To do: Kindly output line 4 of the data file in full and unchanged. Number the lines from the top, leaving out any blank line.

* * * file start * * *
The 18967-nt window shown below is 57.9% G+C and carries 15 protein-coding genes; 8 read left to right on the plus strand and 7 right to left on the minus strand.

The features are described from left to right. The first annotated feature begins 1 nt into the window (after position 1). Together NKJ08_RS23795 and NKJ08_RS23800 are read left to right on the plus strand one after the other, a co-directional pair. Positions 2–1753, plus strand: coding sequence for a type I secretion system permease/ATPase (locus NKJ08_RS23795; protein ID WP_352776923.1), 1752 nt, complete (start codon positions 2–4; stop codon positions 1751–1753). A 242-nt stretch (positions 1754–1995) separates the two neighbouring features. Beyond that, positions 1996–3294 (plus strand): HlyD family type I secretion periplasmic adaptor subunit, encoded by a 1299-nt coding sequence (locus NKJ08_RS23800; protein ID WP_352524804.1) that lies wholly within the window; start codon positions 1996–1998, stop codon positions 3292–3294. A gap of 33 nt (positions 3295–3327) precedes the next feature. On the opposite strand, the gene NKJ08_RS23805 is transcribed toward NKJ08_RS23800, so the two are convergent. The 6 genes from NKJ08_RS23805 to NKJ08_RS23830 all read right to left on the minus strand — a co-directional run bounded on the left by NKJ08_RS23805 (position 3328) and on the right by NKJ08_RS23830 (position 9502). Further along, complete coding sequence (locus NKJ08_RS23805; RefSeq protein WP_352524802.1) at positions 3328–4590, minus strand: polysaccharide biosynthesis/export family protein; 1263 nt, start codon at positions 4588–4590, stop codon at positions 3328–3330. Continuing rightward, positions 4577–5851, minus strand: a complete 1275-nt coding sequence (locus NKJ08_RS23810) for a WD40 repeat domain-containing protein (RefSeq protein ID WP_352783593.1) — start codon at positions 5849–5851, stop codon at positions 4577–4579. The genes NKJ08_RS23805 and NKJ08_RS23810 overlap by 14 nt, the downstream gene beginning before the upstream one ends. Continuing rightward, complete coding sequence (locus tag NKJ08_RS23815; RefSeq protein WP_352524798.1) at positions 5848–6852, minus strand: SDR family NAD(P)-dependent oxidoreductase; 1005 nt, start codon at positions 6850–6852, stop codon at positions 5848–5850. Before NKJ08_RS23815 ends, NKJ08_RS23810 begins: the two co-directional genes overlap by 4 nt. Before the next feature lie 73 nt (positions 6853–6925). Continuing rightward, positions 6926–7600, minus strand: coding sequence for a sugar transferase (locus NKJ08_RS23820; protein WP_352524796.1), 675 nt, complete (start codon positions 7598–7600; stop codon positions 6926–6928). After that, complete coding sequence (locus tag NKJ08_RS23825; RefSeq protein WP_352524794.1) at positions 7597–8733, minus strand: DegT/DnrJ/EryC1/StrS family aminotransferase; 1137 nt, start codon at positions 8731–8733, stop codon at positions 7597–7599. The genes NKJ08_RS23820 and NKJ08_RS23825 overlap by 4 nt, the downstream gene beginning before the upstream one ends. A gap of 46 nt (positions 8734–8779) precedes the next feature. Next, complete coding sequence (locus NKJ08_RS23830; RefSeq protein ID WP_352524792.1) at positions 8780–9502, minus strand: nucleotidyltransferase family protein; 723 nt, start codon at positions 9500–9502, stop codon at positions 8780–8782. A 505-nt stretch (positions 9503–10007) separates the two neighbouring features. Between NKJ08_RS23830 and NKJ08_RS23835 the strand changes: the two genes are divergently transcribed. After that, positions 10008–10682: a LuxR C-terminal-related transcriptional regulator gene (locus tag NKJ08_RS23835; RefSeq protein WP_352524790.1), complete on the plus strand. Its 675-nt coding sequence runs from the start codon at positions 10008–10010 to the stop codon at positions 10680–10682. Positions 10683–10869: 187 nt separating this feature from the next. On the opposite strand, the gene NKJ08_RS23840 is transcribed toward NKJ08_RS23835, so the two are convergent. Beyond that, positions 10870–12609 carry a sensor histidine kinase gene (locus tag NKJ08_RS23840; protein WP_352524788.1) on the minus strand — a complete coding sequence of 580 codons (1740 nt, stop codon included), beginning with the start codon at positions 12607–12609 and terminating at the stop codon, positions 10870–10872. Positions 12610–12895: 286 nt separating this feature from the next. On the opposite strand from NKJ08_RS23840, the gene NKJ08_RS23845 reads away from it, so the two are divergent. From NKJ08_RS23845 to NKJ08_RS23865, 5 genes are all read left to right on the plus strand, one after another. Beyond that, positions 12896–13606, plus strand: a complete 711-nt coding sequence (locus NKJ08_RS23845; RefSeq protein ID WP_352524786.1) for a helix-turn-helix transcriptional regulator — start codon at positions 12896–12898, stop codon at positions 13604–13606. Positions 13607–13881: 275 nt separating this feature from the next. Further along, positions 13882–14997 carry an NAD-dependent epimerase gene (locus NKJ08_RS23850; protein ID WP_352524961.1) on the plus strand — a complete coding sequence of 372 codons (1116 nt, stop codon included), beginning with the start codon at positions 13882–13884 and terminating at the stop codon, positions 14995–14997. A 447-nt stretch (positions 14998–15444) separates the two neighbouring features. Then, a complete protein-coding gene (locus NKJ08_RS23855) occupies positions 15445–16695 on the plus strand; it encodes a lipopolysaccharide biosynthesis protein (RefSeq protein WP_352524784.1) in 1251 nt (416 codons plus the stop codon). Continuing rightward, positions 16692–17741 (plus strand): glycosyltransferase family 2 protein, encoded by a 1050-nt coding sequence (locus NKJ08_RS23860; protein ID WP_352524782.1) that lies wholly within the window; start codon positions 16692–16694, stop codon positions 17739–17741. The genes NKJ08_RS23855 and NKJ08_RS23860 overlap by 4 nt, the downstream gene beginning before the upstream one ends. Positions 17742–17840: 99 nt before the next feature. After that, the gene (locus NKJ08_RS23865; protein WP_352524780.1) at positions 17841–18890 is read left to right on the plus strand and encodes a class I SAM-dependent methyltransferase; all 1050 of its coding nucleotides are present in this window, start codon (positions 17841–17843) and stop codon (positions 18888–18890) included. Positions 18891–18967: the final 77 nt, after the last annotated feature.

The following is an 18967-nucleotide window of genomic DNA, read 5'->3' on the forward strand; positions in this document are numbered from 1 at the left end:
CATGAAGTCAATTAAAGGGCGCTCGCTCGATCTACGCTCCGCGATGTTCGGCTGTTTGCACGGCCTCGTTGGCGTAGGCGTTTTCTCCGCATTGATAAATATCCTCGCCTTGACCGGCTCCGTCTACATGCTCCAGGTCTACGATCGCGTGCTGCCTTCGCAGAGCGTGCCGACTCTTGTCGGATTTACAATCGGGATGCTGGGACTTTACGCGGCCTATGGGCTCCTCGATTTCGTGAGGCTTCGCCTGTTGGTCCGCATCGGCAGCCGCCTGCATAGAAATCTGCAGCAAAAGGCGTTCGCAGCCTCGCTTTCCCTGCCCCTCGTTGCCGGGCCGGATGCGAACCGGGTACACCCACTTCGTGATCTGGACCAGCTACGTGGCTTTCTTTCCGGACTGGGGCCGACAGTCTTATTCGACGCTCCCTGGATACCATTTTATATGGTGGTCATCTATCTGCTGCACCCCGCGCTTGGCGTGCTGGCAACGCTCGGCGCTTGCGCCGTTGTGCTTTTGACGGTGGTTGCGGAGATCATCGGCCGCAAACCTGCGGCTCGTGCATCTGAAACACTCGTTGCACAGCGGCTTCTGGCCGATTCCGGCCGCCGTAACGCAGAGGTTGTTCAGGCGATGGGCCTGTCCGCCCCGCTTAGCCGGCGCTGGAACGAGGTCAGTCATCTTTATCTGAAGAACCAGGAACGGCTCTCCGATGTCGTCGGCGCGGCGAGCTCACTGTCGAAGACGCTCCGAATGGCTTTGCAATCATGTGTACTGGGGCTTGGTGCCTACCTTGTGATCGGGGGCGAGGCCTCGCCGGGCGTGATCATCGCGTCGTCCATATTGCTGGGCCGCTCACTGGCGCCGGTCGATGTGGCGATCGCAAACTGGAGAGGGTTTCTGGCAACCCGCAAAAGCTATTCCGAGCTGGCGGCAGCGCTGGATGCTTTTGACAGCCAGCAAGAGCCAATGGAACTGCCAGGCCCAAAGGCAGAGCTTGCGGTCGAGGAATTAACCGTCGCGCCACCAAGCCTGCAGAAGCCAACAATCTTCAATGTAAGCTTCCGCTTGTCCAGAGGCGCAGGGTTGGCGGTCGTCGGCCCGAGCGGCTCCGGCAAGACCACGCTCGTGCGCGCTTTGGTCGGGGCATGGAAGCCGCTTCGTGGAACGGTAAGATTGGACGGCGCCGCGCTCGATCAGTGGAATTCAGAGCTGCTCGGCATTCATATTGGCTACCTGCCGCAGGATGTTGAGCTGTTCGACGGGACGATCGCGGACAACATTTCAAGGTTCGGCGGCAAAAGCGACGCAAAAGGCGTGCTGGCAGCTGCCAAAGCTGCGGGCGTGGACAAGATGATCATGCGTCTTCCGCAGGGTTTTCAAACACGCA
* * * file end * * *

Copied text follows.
CATGAAGTCAATTAAAGGGCGCTCGCTCGATCTACGCTCCGCGATGTTCGGCTGTTTGCACGGCCTCGTTGGCGTAGGCGTTTTCTCCGCATTGATAAATATCCTCGCCTTGACCGGCTCCGTCTACATGCTCCAGGTCTACGATCGCGTGCTGCCTTCGCAGAGCGTGCCGACTCTTGTCGGATTTACAATCGGGATGCTGGGACTTTACGCGGCCTATGGGCTCCTCGATTTCGTGAGGCTTCGCCTGTTGGTCCGCATCGGCAGCCGCCTGCATAGAAATCTGCAGCAAAAGGCGTTCGCAGCCTCGCTTTCCCTGCCCCTCGTTGCCGGGCCGGATGCGAACCGGGTACACCCACTTCGTGATCTGGACCAGCTACGTGGCTTTCTTTCCGGACTGGGGCCGACAGTCTTATTCGACGCTCCCTGGATACCATTTTATATGGTGGTCATCTATCTGCTGCACCCCGCGCTTGGCGTGCTGGCAACGCTCGGCGCTTGCGCCGTTGTGCTTTTGACGGTGGTTGCGGAGATCATCGGCCGCAAACCTGCGGCTCGTGCATCTGAAACACTCGTTGCACAGCGGCTTCTGGCCGATTCCGGCCGCCGTAACGCAGAGGTTGTTCAGGCGATGGGCCTGTCCGCCCCGCTTAGCCGGCGCTGGAACGAGGTCAGTCATCTTTATCTGAAGAACCAGGAACGGCTCTCCGATGTCGTCGGCGCGGCGAGCTCACTGTCGAAGACGCTCCGAATGGCTTTGCAATCATGTGTACTGGGGCTTGGTGCCTACCTTGTGATCGGGGGCGAGGCCTCGCCGGGCGTGATCATCGCGTCGTCCATATTGCTGGGCCGCTCACTGGCGCCGGTCGATGTGGCGATCGCAAACTGGAGAGGGTTTCTGGCAACCCGCAAAAGCTATTCCGAGCTGGCGGCAGCGCTGGATGCTTTTGACAGCCAGCAAGAGCCAATGGAACTGCCAGGCCCAAAGGCAGAGCTTGCGGTCGAGGAATTAACCGTCGCGCCACCAAGCCTGCAGAAGCCAACAATCTTCAATGTAAGCTTCCGCTTGTCCAGAGGCGCAGGGTTGGCGGTCGTCGGCCCGAGCGGCTCCGGCAAGACCACGCTCGTGCGCGCTTTGGTCGGGGCATGGAAGCCGCTTCGTGGAACGGTAAGATTGGACGGCGCCGCGCTCGATCAGTGGAATTCAGAGCTGCTCGGCATTCATATTGGCTACCTGCCGCAGGATGTTGAGCTGTTCGACGGGACGATCGCGGACAACATTTCAAGGTTCGGCGGCAAAAGCGACGCAAAAGGCGTGCTGGCAGCTGCCAAAGCTGCGGGCGTGGACAAGATGATCATGCGTCTTCCGCAGGGTTTTCAAACACGCA